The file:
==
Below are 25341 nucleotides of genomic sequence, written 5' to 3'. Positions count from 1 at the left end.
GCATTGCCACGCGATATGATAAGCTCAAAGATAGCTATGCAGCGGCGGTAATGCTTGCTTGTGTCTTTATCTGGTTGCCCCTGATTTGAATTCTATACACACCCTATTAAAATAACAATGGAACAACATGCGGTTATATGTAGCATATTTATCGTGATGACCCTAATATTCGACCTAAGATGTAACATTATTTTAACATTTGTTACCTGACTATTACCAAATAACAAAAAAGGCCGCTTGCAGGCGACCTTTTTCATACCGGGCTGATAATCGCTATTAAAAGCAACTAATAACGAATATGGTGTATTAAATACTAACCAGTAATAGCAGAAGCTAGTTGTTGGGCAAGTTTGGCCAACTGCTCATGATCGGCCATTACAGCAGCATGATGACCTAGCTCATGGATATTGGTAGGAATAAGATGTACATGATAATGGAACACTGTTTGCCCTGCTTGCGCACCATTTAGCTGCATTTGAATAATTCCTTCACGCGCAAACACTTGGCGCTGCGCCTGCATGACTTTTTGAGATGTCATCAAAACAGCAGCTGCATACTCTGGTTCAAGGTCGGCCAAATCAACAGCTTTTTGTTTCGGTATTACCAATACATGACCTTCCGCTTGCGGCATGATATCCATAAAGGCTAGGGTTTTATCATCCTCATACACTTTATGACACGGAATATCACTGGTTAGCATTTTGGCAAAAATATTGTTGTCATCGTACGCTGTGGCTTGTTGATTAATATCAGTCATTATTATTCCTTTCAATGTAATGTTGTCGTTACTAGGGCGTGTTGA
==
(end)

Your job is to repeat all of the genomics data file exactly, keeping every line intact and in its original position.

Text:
Below are 25341 nucleotides of genomic sequence, written 5' to 3'. Positions count from 1 at the left end.
GCATTGCCACGCGATATGATAAGCTCAAAGATAGCTATGCAGCGGCGGTAATGCTTGCTTGTGTCTTTATCTGGTTGCCCCTGATTTGAATTCTATACACACCCTATTAAAATAACAATGGAACAACATGCGGTTATATGTAGCATATTTATCGTGATGACCCTAATATTCGACCTAAGATGTAACATTATTTTAACATTTGTTACCTGACTATTACCAAATAACAAAAAAGGCCGCTTGCAGGCGACCTTTTTCATACCGGGCTGATAATCGCTATTAAAAGCAACTAATAACGAATATGGTGTATTAAATACTAACCAGTAATAGCAGAAGCTAGTTGTTGGGCAAGTTTGGCCAACTGCTCATGATCGGCCATTACAGCAGCATGATGACCTAGCTCATGGATATTGGTAGGAATAAGATGTACATGATAATGGAACACTGTTTGCCCTGCTTGCGCACCATTTAGCTGCATTTGAATAATTCCTTCACGCGCAAACACTTGGCGCTGCGCCTGCATGACTTTTTGAGATGTCATCAAAACAGCAGCTGCATACTCTGGTTCAAGGTCGGCCAAATCAACAGCTTTTTGTTTCGGTATTACCAATACATGACCTTCCGCTTGCGGCATGATATCCATAAAGGCTAGGGTTTTATCATCCTCATACACTTTATGACACGGAATATCACTGGTTAGCATTTTGGCAAAAATATTGTTGTCATCGTACGCTGTGGCTTGTTGATTAATATCAGTCATTATTATTCCTTTCAATGTAATGTTGTCGTTACTAGGGCGTGTTGA